It seems as if Sequoyah has finally come into their own as a band. Spells is the album that they have been waiting to make for the better part of the last decade.
After all the hype and the touring from the “make or break” album which was Ghost Town, where do you go? You get your friend Ryan Zimmerman who only has an upside to his recording/producing career, you trash those Tennessee sessions, you go back to the farm in the heart of South Carolina and you record the album that you want to record. Then you blow the dust off all that recording in a studio in your adopted hometown of Charleston.
In a lot of ways this album sounds like a farewell and a big middle finger to record labels and everything that was the process of Ghost Town. They open up the album with “Witch of the South” which sheds any clean image that they might have created over the years and throw it out the window. When Osborne sings “When he kisses your breast” in the chorus I can only imagine that their younger female fans will have fits, but he goes on to sing about being drunk and high. This is where Sequoyah fans will either be like “hell yeah” or say “About Rain and Holy City are the best songs ever, they really messed up on this album.”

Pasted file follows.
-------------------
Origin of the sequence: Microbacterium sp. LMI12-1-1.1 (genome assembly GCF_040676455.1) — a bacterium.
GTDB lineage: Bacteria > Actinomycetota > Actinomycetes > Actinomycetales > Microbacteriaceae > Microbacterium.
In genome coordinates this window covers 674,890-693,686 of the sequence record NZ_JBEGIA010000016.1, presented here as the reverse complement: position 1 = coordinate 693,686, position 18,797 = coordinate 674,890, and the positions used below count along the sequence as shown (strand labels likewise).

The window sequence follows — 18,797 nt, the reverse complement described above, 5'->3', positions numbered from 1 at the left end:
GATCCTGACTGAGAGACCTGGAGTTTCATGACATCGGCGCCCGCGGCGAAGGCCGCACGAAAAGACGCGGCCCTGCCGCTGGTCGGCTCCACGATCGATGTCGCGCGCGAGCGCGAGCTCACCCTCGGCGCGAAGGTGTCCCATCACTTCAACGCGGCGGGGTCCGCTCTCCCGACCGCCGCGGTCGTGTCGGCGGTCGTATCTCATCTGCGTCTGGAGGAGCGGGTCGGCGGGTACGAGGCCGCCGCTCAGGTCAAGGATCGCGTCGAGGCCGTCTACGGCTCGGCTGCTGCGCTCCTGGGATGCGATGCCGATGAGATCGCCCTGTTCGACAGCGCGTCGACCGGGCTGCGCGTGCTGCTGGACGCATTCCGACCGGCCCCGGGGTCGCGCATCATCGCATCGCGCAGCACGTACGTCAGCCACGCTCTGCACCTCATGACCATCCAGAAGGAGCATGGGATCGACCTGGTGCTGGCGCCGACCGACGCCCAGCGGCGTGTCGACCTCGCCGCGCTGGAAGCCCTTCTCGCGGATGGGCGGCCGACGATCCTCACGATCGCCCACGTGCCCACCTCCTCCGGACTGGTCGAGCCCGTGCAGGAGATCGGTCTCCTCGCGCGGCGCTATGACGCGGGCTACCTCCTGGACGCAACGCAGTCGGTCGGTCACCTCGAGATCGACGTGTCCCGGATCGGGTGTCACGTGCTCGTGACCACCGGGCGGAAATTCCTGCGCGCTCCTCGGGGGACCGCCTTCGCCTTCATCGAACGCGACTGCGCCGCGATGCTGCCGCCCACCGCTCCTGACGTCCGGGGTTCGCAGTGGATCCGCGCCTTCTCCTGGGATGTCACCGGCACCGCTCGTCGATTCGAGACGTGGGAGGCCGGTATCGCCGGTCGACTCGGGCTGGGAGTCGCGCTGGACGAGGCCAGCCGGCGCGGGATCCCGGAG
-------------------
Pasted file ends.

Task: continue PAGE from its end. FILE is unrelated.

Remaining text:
But seriously, who cares? This album is who they are. What else should we expect? “Spells” is a glimpse inside the band that hit the road, gave it a shot and lived the life that you would expect 5 guys in a rock band to live. This is their coming of age album culminating the last 4 years of being a band, struggling with faith, relationships, friendships and sound-wise it’s influenced only by what they want.
Spells is a gritty, bluesy album at times and at others it’s what you would have expected of the next Sequoyah Prep School album. Some of these songs were road tested, most of them weren’t on the regular set list. Either Sequoyah thought the songs weren’t ready, the fans might not like them or they were looking forward to the shock value. I like to think it was a little of each.
I’m not going to tell you that Spells is a better album than Ghost Town, but I’ll tip my hat to them for taking a chance on trying something new. Spells has some of their finest songs to date. “Mother Mary” is simple and perfect. “Long Winded Woman” and “Hands in the Dirt” set the tone of what the band has become.
Maybe the debut album from Sequoyah was a glimpse into the future. Maybe the weights of the Prep School were too heavy and “Suits” is the farewell that it seems to be. After an album this good, I can’t imagine this being the end.